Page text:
With the gradual taming of the West, it was inevitable that the ubiquitous and intrepid group of men known as prospectors would find their way into the Burro Mountains. And, much to their great joy and delight, here they found silver and yellow metals in great abundance. Beginning in the 1880s, and fully established by the early 1900s, several mining districts were recognized at various places within the Burro Mountain chain. Scattered throughout these rugged mountains and canyons numerous small prospects and mines were developed, yielding significant amounts of gold, silver, copper, turquoise, and fluorite1,2. Within a few decades, however, all but a few of these small mining operations had been worked out and had ceased production. But, then, just as the small mines began to close, intensive mineral exploration projects were undertaken in the southern Burro Mountains which eventually delineated the presence of extensive and massive deposits of low-grade copper ore which could be extracted at a profit, if done on a large scale. Thus was born a new phase of mining in the Burro Mountains. It is one that continues today in the form of the mega-scale operation of Freeport-McMoRan Copper and Gold Corporation’s Tyrone Mine, located in the southern Burro Mountains, about 15 miles south of Silver City. The Tyrone Mine is a huge open pit and processing facility which in 2010 produced 37.19 thousand tons of copper3.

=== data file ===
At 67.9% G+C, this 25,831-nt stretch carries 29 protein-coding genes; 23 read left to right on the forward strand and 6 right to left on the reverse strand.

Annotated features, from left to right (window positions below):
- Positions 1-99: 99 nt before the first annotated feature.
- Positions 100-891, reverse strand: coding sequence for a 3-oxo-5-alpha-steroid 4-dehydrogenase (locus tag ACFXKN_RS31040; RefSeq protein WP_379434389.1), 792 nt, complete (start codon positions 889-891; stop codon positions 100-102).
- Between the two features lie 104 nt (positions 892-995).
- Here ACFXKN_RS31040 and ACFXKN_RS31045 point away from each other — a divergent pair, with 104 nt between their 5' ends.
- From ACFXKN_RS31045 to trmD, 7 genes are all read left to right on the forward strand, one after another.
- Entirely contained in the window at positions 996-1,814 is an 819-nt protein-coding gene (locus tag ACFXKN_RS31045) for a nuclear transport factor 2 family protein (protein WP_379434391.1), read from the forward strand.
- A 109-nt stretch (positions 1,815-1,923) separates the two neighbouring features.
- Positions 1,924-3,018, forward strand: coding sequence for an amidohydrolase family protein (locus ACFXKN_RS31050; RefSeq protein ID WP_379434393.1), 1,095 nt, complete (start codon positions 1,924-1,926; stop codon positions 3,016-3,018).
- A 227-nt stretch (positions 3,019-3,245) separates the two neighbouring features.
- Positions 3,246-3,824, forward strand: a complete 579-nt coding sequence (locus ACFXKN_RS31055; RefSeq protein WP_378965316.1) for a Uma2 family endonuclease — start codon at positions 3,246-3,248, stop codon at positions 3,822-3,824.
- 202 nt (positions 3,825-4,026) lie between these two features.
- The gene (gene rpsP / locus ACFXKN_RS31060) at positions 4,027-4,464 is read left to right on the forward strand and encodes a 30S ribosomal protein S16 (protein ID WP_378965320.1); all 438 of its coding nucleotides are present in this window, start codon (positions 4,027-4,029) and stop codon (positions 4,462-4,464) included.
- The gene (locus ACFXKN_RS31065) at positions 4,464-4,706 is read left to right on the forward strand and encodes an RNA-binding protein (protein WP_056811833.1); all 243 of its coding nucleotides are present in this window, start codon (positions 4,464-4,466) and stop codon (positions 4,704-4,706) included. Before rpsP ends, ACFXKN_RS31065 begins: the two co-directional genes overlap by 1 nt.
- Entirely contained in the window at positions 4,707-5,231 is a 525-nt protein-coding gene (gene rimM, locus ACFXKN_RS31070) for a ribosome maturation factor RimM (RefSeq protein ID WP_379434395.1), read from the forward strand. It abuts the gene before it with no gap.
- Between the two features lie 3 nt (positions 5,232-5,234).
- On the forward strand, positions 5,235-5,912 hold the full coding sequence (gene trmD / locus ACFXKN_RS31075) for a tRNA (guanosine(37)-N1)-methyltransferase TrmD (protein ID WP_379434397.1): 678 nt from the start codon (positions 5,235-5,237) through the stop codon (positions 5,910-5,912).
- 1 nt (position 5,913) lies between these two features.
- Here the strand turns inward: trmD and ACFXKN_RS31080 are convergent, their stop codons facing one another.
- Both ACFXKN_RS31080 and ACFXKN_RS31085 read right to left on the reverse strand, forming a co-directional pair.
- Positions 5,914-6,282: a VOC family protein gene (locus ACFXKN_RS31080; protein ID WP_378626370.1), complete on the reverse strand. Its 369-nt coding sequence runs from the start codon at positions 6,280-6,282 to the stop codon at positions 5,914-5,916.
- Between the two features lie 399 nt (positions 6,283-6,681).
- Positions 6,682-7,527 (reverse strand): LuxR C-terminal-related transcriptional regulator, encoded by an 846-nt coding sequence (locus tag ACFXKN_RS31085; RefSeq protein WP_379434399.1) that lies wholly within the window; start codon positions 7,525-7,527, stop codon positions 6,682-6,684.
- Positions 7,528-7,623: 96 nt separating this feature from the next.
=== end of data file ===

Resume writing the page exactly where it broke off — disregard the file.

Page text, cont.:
In the northern Burros, however, most of the old mines, prospects, and workings ceased operations long ago and are now mostly forgotten and inaccessible, scattered throughout a rugged and roadless terrain.
THE MIDDLE BOX OF THE GILA RIVER AND FOREST TRAIL 746